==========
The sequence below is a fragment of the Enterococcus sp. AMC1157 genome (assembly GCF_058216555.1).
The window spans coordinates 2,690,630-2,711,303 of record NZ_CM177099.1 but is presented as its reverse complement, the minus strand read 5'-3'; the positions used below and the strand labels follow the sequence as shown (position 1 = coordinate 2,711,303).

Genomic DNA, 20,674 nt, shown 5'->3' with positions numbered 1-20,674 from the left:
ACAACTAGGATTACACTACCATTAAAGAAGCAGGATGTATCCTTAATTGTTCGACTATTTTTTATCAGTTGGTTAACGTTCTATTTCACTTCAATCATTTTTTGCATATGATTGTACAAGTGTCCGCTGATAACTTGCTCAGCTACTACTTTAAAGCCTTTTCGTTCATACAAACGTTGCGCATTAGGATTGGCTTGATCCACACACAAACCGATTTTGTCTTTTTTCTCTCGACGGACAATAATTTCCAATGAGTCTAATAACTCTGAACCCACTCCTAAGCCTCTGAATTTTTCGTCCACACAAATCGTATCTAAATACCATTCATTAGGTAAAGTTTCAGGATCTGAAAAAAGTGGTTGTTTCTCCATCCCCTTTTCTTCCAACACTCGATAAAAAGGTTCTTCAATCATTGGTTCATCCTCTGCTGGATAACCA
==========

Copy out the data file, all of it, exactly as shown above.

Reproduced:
The sequence below is a fragment of the Enterococcus sp. AMC1157 genome (assembly GCF_058216555.1).
The window spans coordinates 2,690,630-2,711,303 of record NZ_CM177099.1 but is presented as its reverse complement, the minus strand read 5'-3'; the positions used below and the strand labels follow the sequence as shown (position 1 = coordinate 2,711,303).

Genomic DNA, 20,674 nt, shown 5'->3' with positions numbered 1-20,674 from the left:
ACAACTAGGATTACACTACCATTAAAGAAGCAGGATGTATCCTTAATTGTTCGACTATTTTTTATCAGTTGGTTAACGTTCTATTTCACTTCAATCATTTTTTGCATATGATTGTACAAGTGTCCGCTGATAACTTGCTCAGCTACTACTTTAAAGCCTTTTCGTTCATACAAACGTTGCGCATTAGGATTGGCTTGATCCACACACAAACCGATTTTGTCTTTTTTCTCTCGACGGACAATAATTTCCAATGAGTCTAATAACTCTGAACCCACTCCTAAGCCTCTGAATTTTTCGTCCACACAAATCGTATCTAAATACCATTCATTAGGTAAAGTTTCAGGATCTGAAAAAAGTGGTTGTTTCTCCATCCCCTTTTCTTCCAACACTCGATAAAAAGGTTCTTCAATCATTGGTTCATCCTCTGCTGGATAACCA